At the top of its class, the 1964 Oldsmobile 442 had a 6.6-liter V-8 engine with a horsepower of 360. By 1972, the 442 would reach engine sizes that could touch 400 horsepower, making it one of the fastest Oldsmobiles. The 442 would remain a staple of Oldsmobile until 1980, but it would return again over the next decade as a trim level of the Cutlass Supreme and Cutlass Calais. 

1966 Oldsmobile Toronado

Oldsmobile made headlines when they announced the 1966 Oldsmobile Toronado. This new car would be the first car produced in America to feature front-wheel drive in nearly 30 years. Besides that, the Toronado would include inspiring innovations like its Turbo-Hydramatic three-speed automatic transmission and a draft-free vent system for reduced noise from the wind. 

Upon release, the Toronado had a 7.0-liter V-8 engine with 385 horsepower. These stats were impressive for the era, especially since the car would move using its front wheels instead of its rear wheels. The Toronado was a success for Oldsmobile until its discontinuation in 1992. 

1970 Oldsmobile Vista Cruiser 442

Americans loved their station wagons in the '60s and '70s, and Oldsmobile met that demand with the launch of its Vista Cruiser in 1964. Oldsmobile's station wagon had some cool features that set it apart, including three rows of seating, a raised roof and glass skylights over the second-row seating area. 

The first Vista Cruisers had 5.4-liter V-8 engines that pushed 320 horsepower. But by 1970, the Vista Cruiser had become one of the most hardcore station wagons available. The 1970 model had a 7.5-liter V-8 with 400 horsepower, stats you could only find in Oldsmobile's muscle cars at the time. With a 0 to 60 time of around six seconds, the 1970 Vista Cruiser was impressive. But Oldsmobile only made a small number of them, so they are rare to see today. 

1983 Oldsmobile Cutlass Supreme Hurst

Oldsmobile's Hurst package first appeared on the scene on the 442, but it received some comebacks throughout the years. 1983 saw Oldsmobile bringing it back for a limited-edition Cutlass Supreme. By the '80s, most of Oldsmobile's models had switched to front-wheel drive. But Oldsmobile chose to equip the 1983 Cutlass Supreme Hurst with rear-wheel drive to attract lovers of old-school muscle cars. 

The 5.0-liter V-8 engine was one of Oldsmobile's biggest at the time and offered 180 horsepower. While this may seem underpowered compared to some of the other muscle cars on this list, the 1983 Cutlass Supreme Hurst was still a fast little sports car. It could hit 0 to 60 miles per hour in about eight seconds. The 1983-84 Cutlass Supreme Hurst only had 6,500 units on the market, making it a highly sought collector car in today's market. 

1991 Oldsmobile Cutlass Calais 442 W41

The 1991 Oldsmobile Cutlass Calais 442 W41 is an extremely rare Oldsmobile model with only 204 produced in total. The regular Cutlass Calais had a 2.3-liter, four-cylinder engine with 150 horsepower, making it quite economical. With the 442 and W41 badges, Oldsmobile knew this model needed noteworthy performance specs. 

Oldsmobile gave the 1991 Cutlass Calais 442 W41 an upgraded version of its engine that could reach 180 horsepower. This may seem like a low stat compared to the original 442s, but it was actually pretty impressive for the early '90s when performance coupes plateaued around 200 horsepower. What made this model faster and more enjoyable to handle were its low weight and race-tuned gearbox and suspension.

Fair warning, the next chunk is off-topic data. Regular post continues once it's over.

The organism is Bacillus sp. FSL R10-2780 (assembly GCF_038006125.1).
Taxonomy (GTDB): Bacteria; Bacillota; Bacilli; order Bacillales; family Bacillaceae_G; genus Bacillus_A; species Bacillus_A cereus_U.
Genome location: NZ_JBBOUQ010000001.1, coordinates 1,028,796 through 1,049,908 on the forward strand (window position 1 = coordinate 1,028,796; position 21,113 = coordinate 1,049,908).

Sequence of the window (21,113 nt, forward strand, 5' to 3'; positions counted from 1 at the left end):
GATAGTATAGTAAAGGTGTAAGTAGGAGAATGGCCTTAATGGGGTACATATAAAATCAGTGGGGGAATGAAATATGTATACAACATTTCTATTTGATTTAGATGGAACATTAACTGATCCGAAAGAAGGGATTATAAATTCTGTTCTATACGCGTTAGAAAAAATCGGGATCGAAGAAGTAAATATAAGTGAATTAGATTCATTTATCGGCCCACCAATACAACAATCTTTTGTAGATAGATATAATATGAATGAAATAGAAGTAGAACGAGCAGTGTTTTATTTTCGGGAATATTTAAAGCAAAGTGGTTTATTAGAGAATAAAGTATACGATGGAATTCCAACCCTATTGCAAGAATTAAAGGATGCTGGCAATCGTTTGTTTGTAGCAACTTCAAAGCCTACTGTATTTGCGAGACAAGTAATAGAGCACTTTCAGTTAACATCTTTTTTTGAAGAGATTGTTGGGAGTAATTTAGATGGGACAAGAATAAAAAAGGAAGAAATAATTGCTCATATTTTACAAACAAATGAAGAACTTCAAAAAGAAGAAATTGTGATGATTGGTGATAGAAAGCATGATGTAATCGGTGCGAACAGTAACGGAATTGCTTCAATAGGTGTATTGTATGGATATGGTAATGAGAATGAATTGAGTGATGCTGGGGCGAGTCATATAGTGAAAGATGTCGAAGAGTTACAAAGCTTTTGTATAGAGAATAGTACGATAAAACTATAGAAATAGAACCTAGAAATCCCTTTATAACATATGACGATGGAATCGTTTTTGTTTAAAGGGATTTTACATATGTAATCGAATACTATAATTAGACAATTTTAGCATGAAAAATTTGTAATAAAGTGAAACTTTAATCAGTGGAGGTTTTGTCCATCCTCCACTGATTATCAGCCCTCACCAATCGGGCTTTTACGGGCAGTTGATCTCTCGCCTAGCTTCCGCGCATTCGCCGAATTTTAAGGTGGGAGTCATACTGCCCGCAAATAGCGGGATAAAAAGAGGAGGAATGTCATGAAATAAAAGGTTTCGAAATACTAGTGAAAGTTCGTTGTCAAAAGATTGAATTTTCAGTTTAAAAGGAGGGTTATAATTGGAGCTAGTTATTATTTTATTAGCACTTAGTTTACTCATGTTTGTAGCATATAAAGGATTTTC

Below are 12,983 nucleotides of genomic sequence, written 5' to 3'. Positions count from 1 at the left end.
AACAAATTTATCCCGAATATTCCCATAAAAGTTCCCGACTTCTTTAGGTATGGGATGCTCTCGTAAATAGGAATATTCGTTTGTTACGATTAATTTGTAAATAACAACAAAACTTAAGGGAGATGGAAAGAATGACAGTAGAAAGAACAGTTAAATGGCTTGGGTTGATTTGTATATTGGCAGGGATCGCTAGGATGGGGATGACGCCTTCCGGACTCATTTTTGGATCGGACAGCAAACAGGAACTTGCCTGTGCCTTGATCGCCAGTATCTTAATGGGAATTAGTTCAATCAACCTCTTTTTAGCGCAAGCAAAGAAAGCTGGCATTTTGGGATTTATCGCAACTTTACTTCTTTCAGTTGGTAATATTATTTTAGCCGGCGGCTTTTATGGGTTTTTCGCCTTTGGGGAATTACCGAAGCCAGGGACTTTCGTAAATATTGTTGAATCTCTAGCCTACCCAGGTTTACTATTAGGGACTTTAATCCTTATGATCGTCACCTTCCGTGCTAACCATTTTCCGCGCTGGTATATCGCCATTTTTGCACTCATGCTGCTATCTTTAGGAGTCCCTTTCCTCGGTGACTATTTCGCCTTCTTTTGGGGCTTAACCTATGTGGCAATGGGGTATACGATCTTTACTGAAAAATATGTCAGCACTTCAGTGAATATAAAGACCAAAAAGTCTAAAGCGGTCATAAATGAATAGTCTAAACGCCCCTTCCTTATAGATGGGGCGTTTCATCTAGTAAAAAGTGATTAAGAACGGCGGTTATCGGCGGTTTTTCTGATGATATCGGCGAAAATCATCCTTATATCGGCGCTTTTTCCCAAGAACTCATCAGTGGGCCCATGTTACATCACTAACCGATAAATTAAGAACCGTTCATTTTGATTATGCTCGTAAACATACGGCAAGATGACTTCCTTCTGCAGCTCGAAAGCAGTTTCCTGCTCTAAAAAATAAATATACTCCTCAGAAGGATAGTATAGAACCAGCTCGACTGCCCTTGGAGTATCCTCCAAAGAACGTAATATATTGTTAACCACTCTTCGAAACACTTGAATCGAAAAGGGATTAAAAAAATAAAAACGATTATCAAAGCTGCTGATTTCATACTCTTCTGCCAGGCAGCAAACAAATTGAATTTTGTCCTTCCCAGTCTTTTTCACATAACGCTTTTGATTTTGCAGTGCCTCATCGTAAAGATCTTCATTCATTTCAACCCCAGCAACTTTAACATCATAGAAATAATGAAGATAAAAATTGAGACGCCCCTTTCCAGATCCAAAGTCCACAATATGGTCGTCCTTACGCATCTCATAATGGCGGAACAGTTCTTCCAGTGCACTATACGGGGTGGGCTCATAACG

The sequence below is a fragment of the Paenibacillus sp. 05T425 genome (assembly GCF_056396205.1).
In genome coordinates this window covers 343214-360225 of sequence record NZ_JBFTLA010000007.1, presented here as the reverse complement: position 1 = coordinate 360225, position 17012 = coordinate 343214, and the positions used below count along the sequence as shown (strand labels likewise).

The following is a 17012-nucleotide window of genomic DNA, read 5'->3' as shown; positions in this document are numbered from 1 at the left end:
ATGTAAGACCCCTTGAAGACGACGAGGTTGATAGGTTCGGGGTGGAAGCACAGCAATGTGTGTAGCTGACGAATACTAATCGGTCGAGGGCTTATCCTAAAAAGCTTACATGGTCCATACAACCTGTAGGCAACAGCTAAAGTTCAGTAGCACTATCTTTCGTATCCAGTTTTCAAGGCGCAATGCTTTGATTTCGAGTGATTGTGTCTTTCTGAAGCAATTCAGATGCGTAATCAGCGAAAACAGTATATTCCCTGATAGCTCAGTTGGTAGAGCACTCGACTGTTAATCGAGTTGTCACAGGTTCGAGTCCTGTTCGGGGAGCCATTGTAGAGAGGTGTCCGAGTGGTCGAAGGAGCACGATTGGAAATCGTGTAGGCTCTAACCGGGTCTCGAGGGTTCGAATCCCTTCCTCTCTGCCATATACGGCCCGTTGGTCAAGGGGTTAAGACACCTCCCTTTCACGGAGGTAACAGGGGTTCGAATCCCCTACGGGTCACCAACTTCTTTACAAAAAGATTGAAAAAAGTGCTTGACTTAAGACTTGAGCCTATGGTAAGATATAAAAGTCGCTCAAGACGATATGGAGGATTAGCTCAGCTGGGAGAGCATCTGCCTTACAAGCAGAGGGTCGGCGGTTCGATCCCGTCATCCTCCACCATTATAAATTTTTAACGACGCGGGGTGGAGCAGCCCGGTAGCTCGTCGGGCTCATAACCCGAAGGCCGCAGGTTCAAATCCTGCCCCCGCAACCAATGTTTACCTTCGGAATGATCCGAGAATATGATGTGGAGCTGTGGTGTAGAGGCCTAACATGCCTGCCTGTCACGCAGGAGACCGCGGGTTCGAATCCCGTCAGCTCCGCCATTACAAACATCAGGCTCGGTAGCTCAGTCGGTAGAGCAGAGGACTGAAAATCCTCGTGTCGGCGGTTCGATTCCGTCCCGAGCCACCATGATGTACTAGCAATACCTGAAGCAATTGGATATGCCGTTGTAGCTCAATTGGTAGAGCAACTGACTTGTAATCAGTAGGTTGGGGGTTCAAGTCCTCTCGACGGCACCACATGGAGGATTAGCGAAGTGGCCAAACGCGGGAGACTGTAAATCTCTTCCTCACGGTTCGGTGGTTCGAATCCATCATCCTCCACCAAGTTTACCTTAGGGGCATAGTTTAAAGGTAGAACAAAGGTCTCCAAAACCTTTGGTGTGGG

1995 Oldsmobile Aurora

The 1995 Oldsmobile Aurora was one of the last new nameplates that Oldsmobile created while it was still in existence. Although the company made the Aurora its flagship model, it contained a powerful 4.0-liter V-8 engine with 250 horsepower and 260 pound-feet of torque. Oldsmobile gave the Aurora these stats to impress fans of performance vehicles and help revitalize the Oldsmobile name. 

General Motors based the Aurora's body style on the 1989 Tube Car concept and gave the car the best technology it could offer. General Motors also used the Aurora as the basis for the new Oldsmobile models that followed, including the Alero, Bravada and Silhouette. Oldsmobile discontinued the Aurora in 2003, one year before General Motors shut down the Oldsmobile brand forever. 

Oldsmobile FAQs

Here are the answers to some frequently asked questions about Oldsmobile for quick reference:

1. When Was Oldsmobile Founded?

Ransom Eli Olds founded Oldsmobile on August 21, 1897. Before finding its eventual, longstanding name, the company went by the title of Olds Motor Vehicle Company. 

2. Is Oldsmobile a Luxury Brand?

At various times in its existence, Oldsmobile was able to pass as a luxury vehicle manufacturer. But most of the time, GM used Oldsmobile to fulfill a middle ground in terms of its luxury level. On the luxury scale, Oldsmobile was above Chevy and Pontiac but below Buick and Cadillac.

3. What Killed Oldsmobile?

Oldsmobile met its demise from its affiliation with General Motors. After losing profit in the early 2000s, GM announced its intention to shut down Oldsmobile and made it official in 2004. 

4. When Was the Last Oldsmobile Made?

The last vehicle ever produced by the company was the 2004 Alero GLS Final 500 Collector's Edition. It rolled off the assembly line on April 29, 2004. This moment marked the end of 107 years in business for the historic American car manufacturer. 


Find Your Dream Oldsmobile at Volo Auto Museum

Visit Volo Museum Auto Sales to see our selection of Oldsmobiles for sale. When you stop by or check us out online, you'll discover a classic car buying experience unlike any other. Shop with us, and you'll get to see our current inventory in person and can bring a trusted companion for a second opinion. We'll even let you test drive your dream car before you buy. We offer a classic car-buying experience you'll actually enjoy and feel good about. 

Contact us today for more information about our services and to learn more about our Oldsmobiles in stock. We look forward to meeting you and helping you get behind the wheel of a classic Oldsmobile.